Concluding prayer-Br. S. Cutler.

3d Ser. Introductory prayer-Br. T. Jones. Sermon-Br. T. Whittemore.

Ps. lxii. 12. "Also unto

thee, O Lord, belongeth mercy: for thou renderest to every man according to his work."

Concluding prayer-Br. S. Streéter.


1st Ser. Introductory prayer-Br. D. Pickering. Sermon-Br. S. Streeter. Ps. lxxxix. 2. "For I have said, Mercy shall be built up forever."

Concluding prayer-Br. Benjamin Whittemore.

2d Ser. Introductory prayer-Br. Barton Ballou. Sermon--Br. T. Jones. Eph. i. 9, 10. "Having made known unto us the mystery of his will, according to his good pleasure, which he hath purposed in himself: that in the dispensation of the fulness of times he might gather together in one, all things in Christ, both which are in heaven, and which are on earth, even in him."

Concluding prayer-Br. E. Smith.

3d Ser. Introductory prayer-Br. Paul Dean.

Sermon-Br. H. Ballou. Gen. xviii. 14. "Is any thing too hard for the Lord?"

Concluding prayer-Br. Jacob Wood.


The following is the copy of a letter to Dea. David Heath, of Warner, N. H. As the book mentioned is an evident attempt to degrade the Universalists, and as the deacon could have no apparent good motive in presenting it to Br. Bart lett, it was thought best to offer this, his answer, to the public. Hartland, May 10, 1824..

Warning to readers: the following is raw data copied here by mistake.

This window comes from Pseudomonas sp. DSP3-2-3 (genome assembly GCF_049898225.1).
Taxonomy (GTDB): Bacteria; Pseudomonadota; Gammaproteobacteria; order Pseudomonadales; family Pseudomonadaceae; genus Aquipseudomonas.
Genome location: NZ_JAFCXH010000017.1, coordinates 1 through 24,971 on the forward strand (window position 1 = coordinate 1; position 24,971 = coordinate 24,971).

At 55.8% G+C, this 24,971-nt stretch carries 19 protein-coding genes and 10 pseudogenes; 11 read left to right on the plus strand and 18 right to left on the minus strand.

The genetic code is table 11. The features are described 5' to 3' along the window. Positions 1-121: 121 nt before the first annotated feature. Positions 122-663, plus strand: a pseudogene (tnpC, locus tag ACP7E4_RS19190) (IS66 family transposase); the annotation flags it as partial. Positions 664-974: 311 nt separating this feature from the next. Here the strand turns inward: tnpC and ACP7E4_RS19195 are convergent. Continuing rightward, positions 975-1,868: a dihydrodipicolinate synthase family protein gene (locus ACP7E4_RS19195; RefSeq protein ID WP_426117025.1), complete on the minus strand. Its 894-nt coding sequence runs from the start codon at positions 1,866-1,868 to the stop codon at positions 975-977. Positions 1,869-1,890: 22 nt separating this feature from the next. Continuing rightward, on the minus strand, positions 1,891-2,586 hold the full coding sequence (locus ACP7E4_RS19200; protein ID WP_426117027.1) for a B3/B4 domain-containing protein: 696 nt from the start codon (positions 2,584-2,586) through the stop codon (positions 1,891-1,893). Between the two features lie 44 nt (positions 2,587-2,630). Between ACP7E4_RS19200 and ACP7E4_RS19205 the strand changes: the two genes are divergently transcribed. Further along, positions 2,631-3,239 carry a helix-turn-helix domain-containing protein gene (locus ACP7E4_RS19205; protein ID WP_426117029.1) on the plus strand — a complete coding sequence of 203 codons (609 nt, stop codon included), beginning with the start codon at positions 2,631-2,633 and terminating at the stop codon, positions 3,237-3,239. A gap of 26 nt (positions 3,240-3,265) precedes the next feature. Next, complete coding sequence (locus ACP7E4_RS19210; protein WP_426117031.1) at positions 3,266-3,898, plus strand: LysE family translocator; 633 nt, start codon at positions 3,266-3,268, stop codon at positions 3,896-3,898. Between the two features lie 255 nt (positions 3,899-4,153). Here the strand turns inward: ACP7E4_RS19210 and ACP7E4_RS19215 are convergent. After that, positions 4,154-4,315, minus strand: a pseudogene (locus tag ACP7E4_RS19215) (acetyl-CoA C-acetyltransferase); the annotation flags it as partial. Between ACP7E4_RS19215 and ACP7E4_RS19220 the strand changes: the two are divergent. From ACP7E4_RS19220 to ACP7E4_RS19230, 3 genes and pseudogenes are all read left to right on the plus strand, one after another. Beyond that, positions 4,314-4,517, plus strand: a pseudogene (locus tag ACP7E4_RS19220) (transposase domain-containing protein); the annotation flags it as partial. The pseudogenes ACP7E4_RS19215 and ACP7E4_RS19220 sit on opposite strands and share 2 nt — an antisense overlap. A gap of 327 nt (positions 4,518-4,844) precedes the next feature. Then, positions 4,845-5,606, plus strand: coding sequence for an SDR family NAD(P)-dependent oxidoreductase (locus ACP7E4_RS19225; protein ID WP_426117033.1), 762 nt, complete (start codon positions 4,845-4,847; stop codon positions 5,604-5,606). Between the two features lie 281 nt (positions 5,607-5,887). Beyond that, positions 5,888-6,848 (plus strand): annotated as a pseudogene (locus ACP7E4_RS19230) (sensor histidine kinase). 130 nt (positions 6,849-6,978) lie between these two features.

Dear sir,

Your letter of the 4th instant came safe to me, and also the "sermon preached and published by a doctor of the sect accompanying it." That a man of your professed candor and standing in the church of Christ should send me such a book, did very much surprise me. However, I have learned that many of the Calvinists, (I do not say all of them,) descend to such mean, low scurrility, thinking thereby to support their own sinking system. I shall not attempt to prove to you the absurdity of the little book which you sent, only remark, that I view it a bungling burlesque against divine truth, proving the wickedness of the heart and hand which wrote it. And if this be my opinion of the writer and publisher of this sermon, what must I think of him, (a deacon too) who shall palm such paltry trash on society, making honest men pay the postage? If, sir, you had sent me some honest, candid argument against universal salvation, I would have been much obliged to you; but in sending this, I think that every candid christian, of all denominations, must say that you deny yourself the character of a christian, and gentleman. However I freely forgive you, and hope the Lord may. But what is still more ungenerous and unchristianlike in your conduct towards me, is the charge you make against the doctrine which I have preached in Warner, asserting that it bears a strict resemblance (as "you understand it") to the sentiments of this sermon. Your words are these, "as this short sermon has fell into my hands, I thought proper to send it to you, as it perfectly agrees, as I understand it, with what I have heard from you; that you may see your doctrine without a mask." Dear